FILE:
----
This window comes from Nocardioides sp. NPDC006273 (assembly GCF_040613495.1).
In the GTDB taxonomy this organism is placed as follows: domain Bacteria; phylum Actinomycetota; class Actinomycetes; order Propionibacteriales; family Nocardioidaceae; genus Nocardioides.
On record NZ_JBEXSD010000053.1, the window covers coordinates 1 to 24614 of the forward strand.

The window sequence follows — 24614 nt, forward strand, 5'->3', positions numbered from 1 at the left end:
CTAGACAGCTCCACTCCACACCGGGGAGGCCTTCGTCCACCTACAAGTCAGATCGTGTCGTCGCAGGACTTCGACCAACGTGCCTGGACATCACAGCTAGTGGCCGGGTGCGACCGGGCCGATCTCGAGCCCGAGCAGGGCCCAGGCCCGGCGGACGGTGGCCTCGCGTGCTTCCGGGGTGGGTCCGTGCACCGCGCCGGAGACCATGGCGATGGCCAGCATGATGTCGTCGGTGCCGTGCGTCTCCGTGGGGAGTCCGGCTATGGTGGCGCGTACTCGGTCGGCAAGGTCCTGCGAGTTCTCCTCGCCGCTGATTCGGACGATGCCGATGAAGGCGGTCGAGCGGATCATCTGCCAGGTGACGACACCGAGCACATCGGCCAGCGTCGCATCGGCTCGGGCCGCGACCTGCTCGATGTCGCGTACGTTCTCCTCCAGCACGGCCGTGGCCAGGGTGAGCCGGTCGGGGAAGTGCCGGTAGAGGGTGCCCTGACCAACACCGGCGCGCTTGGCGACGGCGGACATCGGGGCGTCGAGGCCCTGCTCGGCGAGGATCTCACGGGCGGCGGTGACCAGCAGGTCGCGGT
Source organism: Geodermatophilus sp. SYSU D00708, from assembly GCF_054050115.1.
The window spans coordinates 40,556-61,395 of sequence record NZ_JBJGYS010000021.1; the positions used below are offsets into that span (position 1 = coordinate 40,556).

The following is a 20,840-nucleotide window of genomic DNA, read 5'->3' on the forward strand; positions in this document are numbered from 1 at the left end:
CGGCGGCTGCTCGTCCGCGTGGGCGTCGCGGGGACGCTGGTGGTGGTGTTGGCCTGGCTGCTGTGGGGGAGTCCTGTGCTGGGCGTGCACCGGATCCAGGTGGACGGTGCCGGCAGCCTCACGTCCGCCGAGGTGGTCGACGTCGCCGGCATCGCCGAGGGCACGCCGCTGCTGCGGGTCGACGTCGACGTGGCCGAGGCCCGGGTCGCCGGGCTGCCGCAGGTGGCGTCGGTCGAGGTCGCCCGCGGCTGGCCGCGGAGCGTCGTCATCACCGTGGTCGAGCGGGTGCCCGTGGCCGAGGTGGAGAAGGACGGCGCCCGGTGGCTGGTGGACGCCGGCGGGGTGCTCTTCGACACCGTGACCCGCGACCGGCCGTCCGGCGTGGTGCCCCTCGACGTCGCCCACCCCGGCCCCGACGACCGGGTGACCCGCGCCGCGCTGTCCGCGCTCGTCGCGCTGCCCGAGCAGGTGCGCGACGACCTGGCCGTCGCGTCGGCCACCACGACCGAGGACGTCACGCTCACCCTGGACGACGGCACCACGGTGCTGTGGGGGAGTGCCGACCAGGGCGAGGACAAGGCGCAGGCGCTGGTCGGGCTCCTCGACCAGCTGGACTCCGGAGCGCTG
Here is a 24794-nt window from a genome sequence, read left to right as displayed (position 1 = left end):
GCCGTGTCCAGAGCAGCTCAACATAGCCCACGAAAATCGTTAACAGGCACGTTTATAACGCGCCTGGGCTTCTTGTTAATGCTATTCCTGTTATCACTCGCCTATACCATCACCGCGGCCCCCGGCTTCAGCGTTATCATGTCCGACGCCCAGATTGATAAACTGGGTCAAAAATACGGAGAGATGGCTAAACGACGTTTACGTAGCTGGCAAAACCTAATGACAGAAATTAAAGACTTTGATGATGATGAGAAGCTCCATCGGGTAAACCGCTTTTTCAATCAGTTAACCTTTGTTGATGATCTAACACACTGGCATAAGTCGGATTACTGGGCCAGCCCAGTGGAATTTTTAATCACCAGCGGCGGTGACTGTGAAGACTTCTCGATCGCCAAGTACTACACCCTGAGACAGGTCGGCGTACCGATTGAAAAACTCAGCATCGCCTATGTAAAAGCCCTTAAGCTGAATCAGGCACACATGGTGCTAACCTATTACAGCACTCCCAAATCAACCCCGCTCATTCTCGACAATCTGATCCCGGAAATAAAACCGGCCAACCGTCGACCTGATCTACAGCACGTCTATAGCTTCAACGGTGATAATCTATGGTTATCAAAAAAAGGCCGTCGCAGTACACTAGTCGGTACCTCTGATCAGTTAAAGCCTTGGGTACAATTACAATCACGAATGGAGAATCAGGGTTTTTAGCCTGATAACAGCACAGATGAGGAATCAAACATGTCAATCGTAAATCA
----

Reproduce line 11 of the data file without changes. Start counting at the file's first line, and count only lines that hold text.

GCCGTGTCCAGAGCAGCTCAACATAGCCCACGAAAATCGTTAACAGGCACGTTTATAACGCGCCTGGGCTTCTTGTTAATGCTATTCCTGTTATCACTCGCCTATACCATCACCGCGGCCCCCGGCTTCAGCGTTATCATGTCCGACGCCCAGATTGATAAACTGGGTCAAAAATACGGAGAGATGGCTAAACGACGTTTACGTAGCTGGCAAAACCTAATGACAGAAATTAAAGACTTTGATGATGATGAGAAGCTCCATCGGGTAAACCGCTTTTTCAATCAGTTAACCTTTGTTGATGATCTAACACACTGGCATAAGTCGGATTACTGGGCCAGCCCAGTGGAATTTTTAATCACCAGCGGCGGTGACTGTGAAGACTTCTCGATCGCCAAGTACTACACCCTGAGACAGGTCGGCGTACCGATTGAAAAACTCAGCATCGCCTATGTAAAAGCCCTTAAGCTGAATCAGGCACACATGGTGCTAACCTATTACAGCACTCCCAAATCAACCCCGCTCATTCTCGACAATCTGATCCCGGAAATAAAACCGGCCAACCGTCGACCTGATCTACAGCACGTCTATAGCTTCAACGGTGATAATCTATGGTTATCAAAAAAAGGCCGTCGCAGTACACTAGTCGGTACCTCTGATCAGTTAAAGCCTTGGGTACAATTACAATCACGAATGGAGAATCAGGGTTTTTAGCCTGATAACAGCACAGATGAGGAATCAAACATGTCAATCGTAAATCA